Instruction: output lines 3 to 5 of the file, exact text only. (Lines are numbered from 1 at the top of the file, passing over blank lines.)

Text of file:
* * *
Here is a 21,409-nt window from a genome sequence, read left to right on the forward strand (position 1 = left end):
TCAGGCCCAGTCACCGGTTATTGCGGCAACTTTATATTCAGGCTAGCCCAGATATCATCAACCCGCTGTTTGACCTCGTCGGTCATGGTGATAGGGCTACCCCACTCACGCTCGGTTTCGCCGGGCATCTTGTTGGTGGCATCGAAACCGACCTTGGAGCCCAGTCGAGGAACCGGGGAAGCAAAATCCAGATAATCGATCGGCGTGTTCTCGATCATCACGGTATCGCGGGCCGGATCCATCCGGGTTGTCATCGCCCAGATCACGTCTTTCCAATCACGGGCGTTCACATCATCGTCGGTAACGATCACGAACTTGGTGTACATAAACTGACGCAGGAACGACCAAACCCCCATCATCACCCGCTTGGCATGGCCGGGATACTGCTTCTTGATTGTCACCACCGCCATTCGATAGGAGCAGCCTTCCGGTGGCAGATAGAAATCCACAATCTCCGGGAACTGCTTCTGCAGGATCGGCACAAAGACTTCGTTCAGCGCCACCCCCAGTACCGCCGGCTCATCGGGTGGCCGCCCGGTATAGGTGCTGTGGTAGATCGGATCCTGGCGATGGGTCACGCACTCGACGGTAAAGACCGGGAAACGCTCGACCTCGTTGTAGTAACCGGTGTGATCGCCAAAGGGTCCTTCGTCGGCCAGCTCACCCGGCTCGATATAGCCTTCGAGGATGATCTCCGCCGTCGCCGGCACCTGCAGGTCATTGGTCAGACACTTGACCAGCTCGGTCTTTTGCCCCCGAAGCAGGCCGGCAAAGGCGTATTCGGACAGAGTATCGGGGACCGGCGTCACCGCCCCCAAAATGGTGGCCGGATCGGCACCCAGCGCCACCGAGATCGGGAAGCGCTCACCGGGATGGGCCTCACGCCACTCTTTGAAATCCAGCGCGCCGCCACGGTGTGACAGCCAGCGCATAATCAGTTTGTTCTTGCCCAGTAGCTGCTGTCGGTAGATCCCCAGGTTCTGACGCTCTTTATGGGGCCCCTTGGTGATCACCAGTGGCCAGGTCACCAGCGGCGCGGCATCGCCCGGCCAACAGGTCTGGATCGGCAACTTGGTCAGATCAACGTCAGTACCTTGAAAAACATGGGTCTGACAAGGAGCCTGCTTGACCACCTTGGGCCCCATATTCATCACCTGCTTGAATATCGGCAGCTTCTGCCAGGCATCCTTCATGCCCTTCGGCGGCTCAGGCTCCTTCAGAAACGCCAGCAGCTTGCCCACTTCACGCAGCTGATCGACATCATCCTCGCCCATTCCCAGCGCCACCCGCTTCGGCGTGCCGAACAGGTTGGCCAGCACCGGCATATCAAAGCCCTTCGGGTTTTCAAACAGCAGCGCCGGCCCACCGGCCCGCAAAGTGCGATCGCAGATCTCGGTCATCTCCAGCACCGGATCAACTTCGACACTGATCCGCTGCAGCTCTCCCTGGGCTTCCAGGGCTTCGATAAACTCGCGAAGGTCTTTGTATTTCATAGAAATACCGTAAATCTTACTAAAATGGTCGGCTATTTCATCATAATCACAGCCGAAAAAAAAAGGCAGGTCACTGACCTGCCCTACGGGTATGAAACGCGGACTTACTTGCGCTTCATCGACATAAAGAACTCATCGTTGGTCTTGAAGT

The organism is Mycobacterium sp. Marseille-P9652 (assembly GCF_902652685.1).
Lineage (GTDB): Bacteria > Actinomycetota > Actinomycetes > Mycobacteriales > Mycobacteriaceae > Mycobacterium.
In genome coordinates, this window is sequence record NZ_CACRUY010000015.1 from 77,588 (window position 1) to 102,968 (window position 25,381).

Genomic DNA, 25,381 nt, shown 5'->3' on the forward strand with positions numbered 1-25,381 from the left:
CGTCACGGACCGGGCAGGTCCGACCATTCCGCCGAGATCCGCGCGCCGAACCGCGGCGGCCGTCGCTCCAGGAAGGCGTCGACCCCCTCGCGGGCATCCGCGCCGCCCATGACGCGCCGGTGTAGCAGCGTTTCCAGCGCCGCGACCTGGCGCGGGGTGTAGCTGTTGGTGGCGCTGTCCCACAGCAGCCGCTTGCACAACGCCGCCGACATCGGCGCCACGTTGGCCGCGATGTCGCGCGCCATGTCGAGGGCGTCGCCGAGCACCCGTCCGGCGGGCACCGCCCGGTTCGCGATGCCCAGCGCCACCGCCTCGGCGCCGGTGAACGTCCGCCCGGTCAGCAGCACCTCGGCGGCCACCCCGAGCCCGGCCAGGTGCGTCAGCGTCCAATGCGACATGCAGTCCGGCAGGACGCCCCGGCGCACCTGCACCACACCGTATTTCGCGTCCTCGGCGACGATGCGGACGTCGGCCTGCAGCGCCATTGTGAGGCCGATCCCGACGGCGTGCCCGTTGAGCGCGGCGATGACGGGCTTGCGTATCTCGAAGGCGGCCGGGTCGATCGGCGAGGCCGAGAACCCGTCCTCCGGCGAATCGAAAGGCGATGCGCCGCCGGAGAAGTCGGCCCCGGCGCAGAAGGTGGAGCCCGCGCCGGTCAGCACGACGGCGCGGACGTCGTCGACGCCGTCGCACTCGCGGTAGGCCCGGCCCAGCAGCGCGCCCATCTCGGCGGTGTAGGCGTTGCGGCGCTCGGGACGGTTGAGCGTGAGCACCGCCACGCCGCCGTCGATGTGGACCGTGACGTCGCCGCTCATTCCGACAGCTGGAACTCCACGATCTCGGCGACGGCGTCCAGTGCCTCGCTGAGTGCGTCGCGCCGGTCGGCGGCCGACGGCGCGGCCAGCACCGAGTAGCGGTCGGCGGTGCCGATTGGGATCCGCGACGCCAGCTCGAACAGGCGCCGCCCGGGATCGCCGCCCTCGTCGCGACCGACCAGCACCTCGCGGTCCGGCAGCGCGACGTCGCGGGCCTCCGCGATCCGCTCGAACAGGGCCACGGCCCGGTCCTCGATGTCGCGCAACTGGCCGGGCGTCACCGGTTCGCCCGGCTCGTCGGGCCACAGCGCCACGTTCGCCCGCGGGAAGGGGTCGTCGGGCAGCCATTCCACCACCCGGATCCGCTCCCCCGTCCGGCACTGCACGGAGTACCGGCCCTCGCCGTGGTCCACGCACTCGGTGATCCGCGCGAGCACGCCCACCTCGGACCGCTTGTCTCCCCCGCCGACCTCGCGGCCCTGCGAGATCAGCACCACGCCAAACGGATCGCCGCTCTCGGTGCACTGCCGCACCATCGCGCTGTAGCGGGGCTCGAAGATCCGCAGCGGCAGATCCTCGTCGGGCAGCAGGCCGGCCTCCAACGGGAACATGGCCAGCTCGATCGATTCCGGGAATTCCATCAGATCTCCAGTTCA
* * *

The organism is Mycobacterium sp. Marseille-P9652 (assembly GCF_902652685.1).
Lineage (GTDB): Bacteria > Actinomycetota > Actinomycetes > Mycobacteriales > Mycobacteriaceae > Mycobacterium.
In genome coordinates, this window is sequence record NZ_CACRUY010000015.1 from 77,588 (window position 1) to 102,968 (window position 25,381).